The Power to Suspend Habeas Corpus: An Answer from the Arguments Surrounding Ex Parte Merryman
44 Pages Posted: 23 May 2007
The question of which political branch has the power to suspend the privilege of the writ of habeas corpus is a classic constitutional separation of powers question with important consequences for civil liberties. However, the one case squarely addressing the question, Chief Justice Roger B. Taney's opinion in Ex Parte Merryman concerning Lincoln's suspension of the writ during the Civil War, is cited more often as a confrontation of personal wills rather than a valid legal analysis. Although history tends to assume that Taney's opinion was correct as a matter of law, while Lincoln's refusal to acknowledge the opinion was correct as a matter of necessity, the question itself remains unsettled. However, a correct answer to the question is vitally important, as recent events in the war on terror threaten to undermine civil liberties.
This article attempts to determine which branch of government has the power to suspend the writ of habeas corpus through an in-depth analysis of the legal arguments surrounding Ex Parte Merryman. In conducting this analysis, it first provides a detailed recitation of the facts surrounding Taney's opinion in Merryman and Lincoln's disregard of that opinion. It then examines the framing and ratification of the Suspension Clause, and the strengths and weaknesses of various legal theories regarding which branch possesses the suspension power, paying special attention to the theories put forth by legal commentators of the period regarding the question. Ultimately, the article concludes that the power to suspend habeas corpus can only reside with Congress, and that the President has no independent power, even in time of emergency, to suspend. Finally, the article examines the relevance of the answer to the question, and its implications today.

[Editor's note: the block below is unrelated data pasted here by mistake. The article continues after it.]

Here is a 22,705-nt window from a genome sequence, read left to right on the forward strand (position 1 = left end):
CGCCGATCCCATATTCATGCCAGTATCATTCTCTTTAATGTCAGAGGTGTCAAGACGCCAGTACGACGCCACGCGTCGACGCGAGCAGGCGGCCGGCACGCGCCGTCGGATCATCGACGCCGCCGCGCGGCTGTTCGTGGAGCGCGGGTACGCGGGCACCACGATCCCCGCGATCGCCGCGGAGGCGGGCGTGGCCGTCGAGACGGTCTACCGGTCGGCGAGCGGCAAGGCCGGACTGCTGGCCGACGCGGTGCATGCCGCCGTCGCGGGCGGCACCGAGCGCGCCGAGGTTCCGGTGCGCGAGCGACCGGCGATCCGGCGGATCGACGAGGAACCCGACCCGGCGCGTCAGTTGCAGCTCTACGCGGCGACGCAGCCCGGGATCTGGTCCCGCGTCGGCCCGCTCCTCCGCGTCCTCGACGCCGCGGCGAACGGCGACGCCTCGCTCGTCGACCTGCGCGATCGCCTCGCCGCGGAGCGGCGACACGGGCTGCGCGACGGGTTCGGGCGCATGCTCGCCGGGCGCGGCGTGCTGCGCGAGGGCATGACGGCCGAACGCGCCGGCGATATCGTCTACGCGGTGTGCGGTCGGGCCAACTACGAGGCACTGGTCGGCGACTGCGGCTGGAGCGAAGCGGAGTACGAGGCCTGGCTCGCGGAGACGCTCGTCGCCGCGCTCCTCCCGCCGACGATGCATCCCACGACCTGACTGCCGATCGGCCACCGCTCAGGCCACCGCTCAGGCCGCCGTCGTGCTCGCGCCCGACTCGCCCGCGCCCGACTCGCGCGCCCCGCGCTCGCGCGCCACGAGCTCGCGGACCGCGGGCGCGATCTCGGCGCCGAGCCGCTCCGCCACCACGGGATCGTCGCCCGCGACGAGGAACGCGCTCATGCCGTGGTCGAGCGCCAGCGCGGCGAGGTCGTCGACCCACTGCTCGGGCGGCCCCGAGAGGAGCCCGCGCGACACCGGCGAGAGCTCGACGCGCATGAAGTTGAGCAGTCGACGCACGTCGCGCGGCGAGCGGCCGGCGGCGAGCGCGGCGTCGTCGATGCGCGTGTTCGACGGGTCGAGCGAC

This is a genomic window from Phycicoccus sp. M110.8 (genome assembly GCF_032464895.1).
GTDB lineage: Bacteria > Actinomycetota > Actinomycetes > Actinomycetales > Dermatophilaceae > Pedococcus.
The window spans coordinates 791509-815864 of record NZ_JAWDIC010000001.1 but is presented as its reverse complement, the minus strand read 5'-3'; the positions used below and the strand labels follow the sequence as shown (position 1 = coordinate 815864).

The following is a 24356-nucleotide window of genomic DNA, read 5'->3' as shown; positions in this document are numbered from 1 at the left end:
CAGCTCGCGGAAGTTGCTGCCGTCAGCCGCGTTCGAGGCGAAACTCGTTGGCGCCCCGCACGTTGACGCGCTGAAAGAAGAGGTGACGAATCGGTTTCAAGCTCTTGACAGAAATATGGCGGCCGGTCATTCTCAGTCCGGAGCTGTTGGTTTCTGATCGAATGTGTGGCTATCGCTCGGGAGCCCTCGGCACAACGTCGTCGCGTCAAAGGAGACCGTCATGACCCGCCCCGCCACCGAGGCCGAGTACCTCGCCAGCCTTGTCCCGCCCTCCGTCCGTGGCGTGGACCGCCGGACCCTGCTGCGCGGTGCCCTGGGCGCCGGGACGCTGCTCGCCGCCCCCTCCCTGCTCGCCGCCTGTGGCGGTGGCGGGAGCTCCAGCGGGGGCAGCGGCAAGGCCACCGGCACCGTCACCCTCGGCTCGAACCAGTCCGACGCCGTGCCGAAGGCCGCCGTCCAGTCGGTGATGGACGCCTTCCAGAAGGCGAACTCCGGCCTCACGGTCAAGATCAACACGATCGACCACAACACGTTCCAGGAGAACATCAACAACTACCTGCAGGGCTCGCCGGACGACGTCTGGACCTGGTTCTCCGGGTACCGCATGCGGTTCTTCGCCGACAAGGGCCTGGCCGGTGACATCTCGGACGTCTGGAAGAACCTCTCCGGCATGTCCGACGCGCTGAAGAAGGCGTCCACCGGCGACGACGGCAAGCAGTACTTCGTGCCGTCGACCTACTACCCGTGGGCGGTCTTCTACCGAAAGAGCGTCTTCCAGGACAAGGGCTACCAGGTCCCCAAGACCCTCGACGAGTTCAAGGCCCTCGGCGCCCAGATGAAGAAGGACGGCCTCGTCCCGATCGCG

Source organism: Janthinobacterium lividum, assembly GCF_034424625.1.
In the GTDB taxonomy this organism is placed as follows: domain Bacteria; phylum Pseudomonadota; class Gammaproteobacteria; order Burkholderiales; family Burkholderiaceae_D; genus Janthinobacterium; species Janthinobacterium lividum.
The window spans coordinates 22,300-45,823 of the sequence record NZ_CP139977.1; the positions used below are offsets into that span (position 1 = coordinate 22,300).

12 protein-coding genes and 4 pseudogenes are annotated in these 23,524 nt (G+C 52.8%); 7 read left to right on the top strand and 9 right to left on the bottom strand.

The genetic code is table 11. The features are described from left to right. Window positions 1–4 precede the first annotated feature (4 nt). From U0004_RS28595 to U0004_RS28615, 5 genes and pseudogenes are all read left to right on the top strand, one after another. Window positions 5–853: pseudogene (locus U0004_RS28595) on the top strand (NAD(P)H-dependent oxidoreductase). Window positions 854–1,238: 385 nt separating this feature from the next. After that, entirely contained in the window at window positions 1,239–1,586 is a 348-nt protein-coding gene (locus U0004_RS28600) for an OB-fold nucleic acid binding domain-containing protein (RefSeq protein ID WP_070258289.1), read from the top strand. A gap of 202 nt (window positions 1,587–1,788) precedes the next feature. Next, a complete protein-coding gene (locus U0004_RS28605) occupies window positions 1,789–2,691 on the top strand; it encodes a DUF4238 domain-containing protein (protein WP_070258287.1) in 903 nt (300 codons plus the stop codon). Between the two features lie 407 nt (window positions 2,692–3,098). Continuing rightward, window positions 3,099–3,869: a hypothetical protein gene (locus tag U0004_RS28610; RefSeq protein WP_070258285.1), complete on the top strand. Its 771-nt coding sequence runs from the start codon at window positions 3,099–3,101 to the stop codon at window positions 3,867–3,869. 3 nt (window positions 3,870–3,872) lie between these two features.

Keywords: Lincoln, Taney, Merryman, habeas corpus, Suspension Clause
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